The Gusev crater, named after 19th-century Russian astronomer Matvey Gusev, has long been suspected of harboring—in the distant past—a lake of liquid water and ice, making it a useful source of evidence for exobiologists investigating the possibility of ancient Martian life. When NASA's Spirit rover was sent to Mars ten years ago, project leaders had it traverse a four-mile stretch of prime Martian real estate along the crater. You can follow Spirit's journey in this haunting computer-generated video:
Sadly, Spirit didn't find any immediate evidence of water and ice deposits in the Gusev crater. There was some ambiguous evidence, sure—and nothing to exclude the possibility that the crater once contained water—but we didn't find the clear, unmistakable evidence that most of us had hoped, and some of us had expected, to find. The case went cold.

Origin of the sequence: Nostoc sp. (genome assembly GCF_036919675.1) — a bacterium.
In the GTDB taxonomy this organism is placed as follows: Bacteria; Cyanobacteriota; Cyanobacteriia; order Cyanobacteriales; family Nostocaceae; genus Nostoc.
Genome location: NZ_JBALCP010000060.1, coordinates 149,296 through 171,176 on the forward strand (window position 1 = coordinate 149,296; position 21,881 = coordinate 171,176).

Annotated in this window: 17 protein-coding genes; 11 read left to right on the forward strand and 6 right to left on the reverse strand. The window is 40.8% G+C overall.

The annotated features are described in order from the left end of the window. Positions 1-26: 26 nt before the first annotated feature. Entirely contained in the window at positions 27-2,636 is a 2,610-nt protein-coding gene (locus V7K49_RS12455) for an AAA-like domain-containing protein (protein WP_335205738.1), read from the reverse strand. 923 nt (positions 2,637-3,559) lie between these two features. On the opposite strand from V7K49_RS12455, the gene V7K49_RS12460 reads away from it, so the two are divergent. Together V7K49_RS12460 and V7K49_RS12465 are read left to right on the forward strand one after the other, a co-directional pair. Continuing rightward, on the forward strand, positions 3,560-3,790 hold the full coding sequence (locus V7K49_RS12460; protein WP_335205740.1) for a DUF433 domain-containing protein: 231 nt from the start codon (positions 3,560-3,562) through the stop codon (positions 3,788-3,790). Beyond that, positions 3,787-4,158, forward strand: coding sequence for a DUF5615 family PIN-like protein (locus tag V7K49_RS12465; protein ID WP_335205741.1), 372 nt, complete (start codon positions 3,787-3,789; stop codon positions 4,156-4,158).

But one of the wonderful things about the scientific endeavor is that you don't always need new evidence to prove something—sometimes, analysis of old evidence is enough. And in this case, a team of geologists has reopened the case—and found that, although we'd missed it at the time, the Spirit rover did uncover evidence of a lake in the Gusev crater after all. It's one more piece of evidence that points to a Martian landscape teeming with water, ice, and—quite possibly—life.